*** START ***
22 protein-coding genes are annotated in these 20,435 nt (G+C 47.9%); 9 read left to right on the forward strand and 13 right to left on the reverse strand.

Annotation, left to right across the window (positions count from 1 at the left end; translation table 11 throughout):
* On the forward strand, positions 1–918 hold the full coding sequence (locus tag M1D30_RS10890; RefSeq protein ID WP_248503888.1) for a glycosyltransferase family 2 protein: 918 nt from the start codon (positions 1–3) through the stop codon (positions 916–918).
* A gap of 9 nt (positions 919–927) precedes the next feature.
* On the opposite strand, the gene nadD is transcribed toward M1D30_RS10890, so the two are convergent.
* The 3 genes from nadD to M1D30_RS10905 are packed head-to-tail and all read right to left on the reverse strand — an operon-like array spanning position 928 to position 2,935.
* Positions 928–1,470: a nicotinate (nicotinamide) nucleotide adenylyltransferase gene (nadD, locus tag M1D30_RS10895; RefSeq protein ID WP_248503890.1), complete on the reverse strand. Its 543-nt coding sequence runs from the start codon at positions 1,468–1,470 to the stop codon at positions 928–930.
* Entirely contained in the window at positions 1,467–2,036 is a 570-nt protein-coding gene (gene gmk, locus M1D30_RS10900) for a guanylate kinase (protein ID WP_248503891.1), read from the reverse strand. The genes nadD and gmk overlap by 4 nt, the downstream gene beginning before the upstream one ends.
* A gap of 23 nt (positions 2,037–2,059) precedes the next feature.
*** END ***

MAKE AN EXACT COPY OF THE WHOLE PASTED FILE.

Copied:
22 protein-coding genes are annotated in these 20,435 nt (G+C 47.9%); 9 read left to right on the forward strand and 13 right to left on the reverse strand.

Annotation, left to right across the window (positions count from 1 at the left end; translation table 11 throughout):
* On the forward strand, positions 1–918 hold the full coding sequence (locus tag M1D30_RS10890; RefSeq protein ID WP_248503888.1) for a glycosyltransferase family 2 protein: 918 nt from the start codon (positions 1–3) through the stop codon (positions 916–918).
* A gap of 9 nt (positions 919–927) precedes the next feature.
* On the opposite strand, the gene nadD is transcribed toward M1D30_RS10890, so the two are convergent.
* The 3 genes from nadD to M1D30_RS10905 are packed head-to-tail and all read right to left on the reverse strand — an operon-like array spanning position 928 to position 2,935.
* Positions 928–1,470: a nicotinate (nicotinamide) nucleotide adenylyltransferase gene (nadD, locus tag M1D30_RS10895; RefSeq protein ID WP_248503890.1), complete on the reverse strand. Its 543-nt coding sequence runs from the start codon at positions 1,468–1,470 to the stop codon at positions 928–930.
* Entirely contained in the window at positions 1,467–2,036 is a 570-nt protein-coding gene (gene gmk, locus M1D30_RS10900) for a guanylate kinase (protein ID WP_248503891.1), read from the reverse strand. The genes nadD and gmk overlap by 4 nt, the downstream gene beginning before the upstream one ends.
* A gap of 23 nt (positions 2,037–2,059) precedes the next feature.